State of the Church

State of the Church:

Greek Orthodoxy is losing its grip on the next generation

A Greek flag hangs from the roof of a small church overlooking Athens. (Photo by Mstyslav Chernov/Wikimedia Commons)

ATHENS — Though it has long been known as Europe’s most religious country, Greece is changing.

“Most of the people my age you’ll talk to aren’t religious,” said George Katsaounis, a 23-year-old Athenian native. “Our parents’ generation is so religious that we were kind of put off by it.”

He was so put off by it that even the time-honored traditions of his childhood are hard for him to uphold. Katsaounis recounted how he condensed the Miracle of the Holy Fire — Greece’s elaborate Easter celebration during which a supernatural flame is transported from the tomb of Jesus into the homes of the faithful — into a 10-minute exercise.

The tradition holds that the flame, which is transported from Jerusalem to Greek Orthodox parishes worldwide by plane, boat and car, stays lit miraculously. Parishioners bring the flame into their homes by receiving the light from their local church.

It’s supposed to be a holy, revered tradition.

“We use a lighter,” Katsaounis said when revealing how to keep the flame lit.

His story is emblematic of an attitude common among the young. Not so long ago, religion was key to Greece’s nation-building. Now, as a result of several factors, the hold of the Orthodox Church is loosening. The growing secularization of Greece’s youth is one reason, yet it’s not the only element at play. That phenomenon has been coupled with a secular leftist government — unusual in a country where the church and state are not separated. And the ripple effect of the nation’s economic crisis, which has left many citizens questioning the church’s finances, has added to this.

Greek youth gather outside a church in Athens. Secularization has caused more youth to spend their time outside the walls of the churches — despite religion playing a key factor in Greece's history and nationalism. (Jolene Latimer/GroundTruth)
Greek youth gather outside a church in Athens. Secularization has caused more youth to spend their time outside the walls of the churches — despite religion playing a key factor in Greece’s history and nationalism. (Photo by Jolene Latimer/GroundTruth)

In the land where Christianity experienced its first exponential growth, religious devotion has turned into cultural observance.

“Religion probably functions as a social and cultural capital and as a customary memory,” said Alexandros Sakellariou of the University of Athens in his article about the growing influence of atheism in Greece.

Sakellariou’s assertions are backed up by statistics. In 2001 only 13.9 percent of Greeks polled by Greek research institute KapaVima said they weren’t religious — but the newest stats, from 2015, put that number at 45.9 percent. That’s more than a threefold increase in less than 15 years.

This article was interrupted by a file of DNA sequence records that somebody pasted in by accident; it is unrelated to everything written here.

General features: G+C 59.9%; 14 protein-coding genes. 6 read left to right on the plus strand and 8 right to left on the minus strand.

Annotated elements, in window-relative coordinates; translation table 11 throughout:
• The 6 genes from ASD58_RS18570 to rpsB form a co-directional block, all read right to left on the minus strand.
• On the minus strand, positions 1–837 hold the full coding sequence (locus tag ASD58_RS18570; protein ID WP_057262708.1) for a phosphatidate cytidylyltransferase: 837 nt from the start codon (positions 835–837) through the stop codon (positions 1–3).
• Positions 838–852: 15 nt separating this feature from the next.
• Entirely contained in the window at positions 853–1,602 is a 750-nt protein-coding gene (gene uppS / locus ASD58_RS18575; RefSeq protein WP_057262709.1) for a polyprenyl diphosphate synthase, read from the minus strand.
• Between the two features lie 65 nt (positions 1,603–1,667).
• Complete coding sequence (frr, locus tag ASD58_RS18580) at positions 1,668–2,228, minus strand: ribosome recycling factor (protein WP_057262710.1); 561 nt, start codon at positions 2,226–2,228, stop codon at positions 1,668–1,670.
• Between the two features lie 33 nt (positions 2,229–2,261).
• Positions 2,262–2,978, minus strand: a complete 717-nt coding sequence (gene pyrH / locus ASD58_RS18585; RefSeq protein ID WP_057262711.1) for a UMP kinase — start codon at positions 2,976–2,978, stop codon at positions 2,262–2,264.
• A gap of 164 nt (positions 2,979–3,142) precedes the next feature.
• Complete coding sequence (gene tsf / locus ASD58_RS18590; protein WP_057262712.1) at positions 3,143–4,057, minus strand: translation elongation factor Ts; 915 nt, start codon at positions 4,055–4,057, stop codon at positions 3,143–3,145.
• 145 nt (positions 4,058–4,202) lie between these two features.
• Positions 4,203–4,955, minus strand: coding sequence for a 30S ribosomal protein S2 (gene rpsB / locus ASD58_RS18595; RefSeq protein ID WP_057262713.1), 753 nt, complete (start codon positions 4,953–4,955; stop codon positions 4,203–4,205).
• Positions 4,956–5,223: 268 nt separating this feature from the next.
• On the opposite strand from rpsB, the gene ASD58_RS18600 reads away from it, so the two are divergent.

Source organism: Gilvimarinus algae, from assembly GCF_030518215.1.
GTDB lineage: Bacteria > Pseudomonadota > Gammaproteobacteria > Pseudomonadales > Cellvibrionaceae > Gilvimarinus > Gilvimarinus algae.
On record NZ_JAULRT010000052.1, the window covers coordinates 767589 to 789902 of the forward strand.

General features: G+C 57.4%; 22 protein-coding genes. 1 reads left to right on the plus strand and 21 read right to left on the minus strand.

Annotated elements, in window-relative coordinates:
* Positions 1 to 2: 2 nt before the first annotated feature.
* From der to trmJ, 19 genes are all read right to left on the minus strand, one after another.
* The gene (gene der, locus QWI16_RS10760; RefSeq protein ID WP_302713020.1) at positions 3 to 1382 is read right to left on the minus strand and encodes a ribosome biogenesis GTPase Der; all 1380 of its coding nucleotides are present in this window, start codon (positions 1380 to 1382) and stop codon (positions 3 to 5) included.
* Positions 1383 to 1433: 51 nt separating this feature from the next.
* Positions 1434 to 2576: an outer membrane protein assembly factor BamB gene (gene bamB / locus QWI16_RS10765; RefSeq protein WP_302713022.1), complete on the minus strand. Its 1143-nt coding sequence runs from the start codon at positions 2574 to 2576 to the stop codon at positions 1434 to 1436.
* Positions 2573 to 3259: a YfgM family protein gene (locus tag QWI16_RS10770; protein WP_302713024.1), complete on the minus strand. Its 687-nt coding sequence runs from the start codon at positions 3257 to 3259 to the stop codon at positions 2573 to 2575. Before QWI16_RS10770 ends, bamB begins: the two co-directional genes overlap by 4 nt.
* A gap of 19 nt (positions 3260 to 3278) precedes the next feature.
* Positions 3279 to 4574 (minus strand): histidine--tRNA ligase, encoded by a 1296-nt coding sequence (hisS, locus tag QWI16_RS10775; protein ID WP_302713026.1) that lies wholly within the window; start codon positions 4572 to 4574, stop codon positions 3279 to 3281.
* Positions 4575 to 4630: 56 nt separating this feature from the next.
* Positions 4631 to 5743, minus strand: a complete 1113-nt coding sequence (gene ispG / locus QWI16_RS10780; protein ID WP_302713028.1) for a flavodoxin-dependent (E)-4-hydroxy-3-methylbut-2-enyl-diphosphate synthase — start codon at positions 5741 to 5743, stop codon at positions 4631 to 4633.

It wasn’t always this way. The missionary work of Paul, an apostle of Jesus, won many Greeks to Christianity and their homeland became the center for explosive growth in the days of the early church. Later, under Ottoman rule, Greeks fiercely protected their religion against their Muslim overlords.

“During the Ottoman Empire, the main line between Greeks and Turks was religion,” said George Kalantzis, the general secretary of religious affairs at the Ministry of Education.

This is when Greekness and the Greek Orthodox Church became intertwined. The Church worked to preserve the Greek language and religion gave Greeks a way to define themselves against the Muslim Turks.

Practicing Greek Orthodoxy became critical to being Greek.

A Generational Gap

Today’s figures echo that definition of what it means to be Greek: More than half say that religion is essential to their national identity. That’s 20 percentage points higher than any other European country, according to a February 2017 poll by the nonpartisan fact tank Pew Research Center.

But there’s a major generational gap. While 65 percent of those 50 years old and older agree that “being a Christian is very important for being truly Greek,” only 39 percent of those aged 18 through 24 agreed. The gap between the generations was the largest in Europe.

Even for those who feel a strong tie between religion and national identity, what is meant by “religion” has changed in recent years.

Fr. Nikolaos, a priest at the Metropolitan Church in Thessaloniki, admitted that “people come to Church, but they don’t know why. Maybe mostly from tradition, from habit, or because it’s what their parents did.”

“People want to participate in religion; it is not so much that people need to know what they believe. The important thing is to participate in the rituals,” said Gerasimos Makris, a professor of social anthropology at Panteion University in Athens.